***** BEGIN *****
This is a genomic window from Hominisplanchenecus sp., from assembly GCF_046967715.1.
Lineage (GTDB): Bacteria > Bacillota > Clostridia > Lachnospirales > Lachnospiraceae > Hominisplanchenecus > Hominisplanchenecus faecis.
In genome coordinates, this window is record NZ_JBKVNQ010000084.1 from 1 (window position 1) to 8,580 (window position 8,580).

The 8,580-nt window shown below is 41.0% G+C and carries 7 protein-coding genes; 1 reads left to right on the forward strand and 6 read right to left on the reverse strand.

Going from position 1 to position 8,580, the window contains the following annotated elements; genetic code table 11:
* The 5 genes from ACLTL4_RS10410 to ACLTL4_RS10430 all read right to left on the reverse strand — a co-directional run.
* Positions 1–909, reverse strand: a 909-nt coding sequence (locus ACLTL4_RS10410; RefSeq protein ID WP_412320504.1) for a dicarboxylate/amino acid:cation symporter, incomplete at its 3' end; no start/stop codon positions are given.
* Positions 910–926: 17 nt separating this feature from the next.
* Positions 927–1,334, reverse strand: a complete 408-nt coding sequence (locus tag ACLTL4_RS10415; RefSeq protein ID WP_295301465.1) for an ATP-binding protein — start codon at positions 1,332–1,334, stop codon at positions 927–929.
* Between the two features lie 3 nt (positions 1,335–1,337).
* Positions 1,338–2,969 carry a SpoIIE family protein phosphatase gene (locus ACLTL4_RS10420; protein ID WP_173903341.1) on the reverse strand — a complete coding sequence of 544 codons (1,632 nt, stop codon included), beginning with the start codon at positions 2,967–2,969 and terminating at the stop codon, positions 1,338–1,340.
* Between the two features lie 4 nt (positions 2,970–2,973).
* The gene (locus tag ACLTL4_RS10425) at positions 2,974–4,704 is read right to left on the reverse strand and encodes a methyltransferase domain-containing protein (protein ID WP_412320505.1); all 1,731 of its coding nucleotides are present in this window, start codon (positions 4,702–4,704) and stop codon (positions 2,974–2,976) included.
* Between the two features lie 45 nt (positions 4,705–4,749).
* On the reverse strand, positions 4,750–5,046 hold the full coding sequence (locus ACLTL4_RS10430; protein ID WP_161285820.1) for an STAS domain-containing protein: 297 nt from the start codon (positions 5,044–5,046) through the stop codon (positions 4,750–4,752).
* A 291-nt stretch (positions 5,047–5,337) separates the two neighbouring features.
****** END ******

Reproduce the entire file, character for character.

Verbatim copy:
This is a genomic window from Hominisplanchenecus sp., from assembly GCF_046967715.1.
Lineage (GTDB): Bacteria > Bacillota > Clostridia > Lachnospirales > Lachnospiraceae > Hominisplanchenecus > Hominisplanchenecus faecis.
In genome coordinates, this window is record NZ_JBKVNQ010000084.1 from 1 (window position 1) to 8,580 (window position 8,580).

The 8,580-nt window shown below is 41.0% G+C and carries 7 protein-coding genes; 1 reads left to right on the forward strand and 6 read right to left on the reverse strand.

Going from position 1 to position 8,580, the window contains the following annotated elements; genetic code table 11:
* The 5 genes from ACLTL4_RS10410 to ACLTL4_RS10430 all read right to left on the reverse strand — a co-directional run.
* Positions 1–909, reverse strand: a 909-nt coding sequence (locus ACLTL4_RS10410; RefSeq protein ID WP_412320504.1) for a dicarboxylate/amino acid:cation symporter, incomplete at its 3' end; no start/stop codon positions are given.
* Positions 910–926: 17 nt separating this feature from the next.
* Positions 927–1,334, reverse strand: a complete 408-nt coding sequence (locus tag ACLTL4_RS10415; RefSeq protein ID WP_295301465.1) for an ATP-binding protein — start codon at positions 1,332–1,334, stop codon at positions 927–929.
* Between the two features lie 3 nt (positions 1,335–1,337).
* Positions 1,338–2,969 carry a SpoIIE family protein phosphatase gene (locus ACLTL4_RS10420; protein ID WP_173903341.1) on the reverse strand — a complete coding sequence of 544 codons (1,632 nt, stop codon included), beginning with the start codon at positions 2,967–2,969 and terminating at the stop codon, positions 1,338–1,340.
* Between the two features lie 4 nt (positions 2,970–2,973).
* The gene (locus tag ACLTL4_RS10425) at positions 2,974–4,704 is read right to left on the reverse strand and encodes a methyltransferase domain-containing protein (protein ID WP_412320505.1); all 1,731 of its coding nucleotides are present in this window, start codon (positions 4,702–4,704) and stop codon (positions 2,974–2,976) included.
* Between the two features lie 45 nt (positions 4,705–4,749).
* On the reverse strand, positions 4,750–5,046 hold the full coding sequence (locus ACLTL4_RS10430; protein ID WP_161285820.1) for an STAS domain-containing protein: 297 nt from the start codon (positions 5,044–5,046) through the stop codon (positions 4,750–4,752).
* A 291-nt stretch (positions 5,047–5,337) separates the two neighbouring features.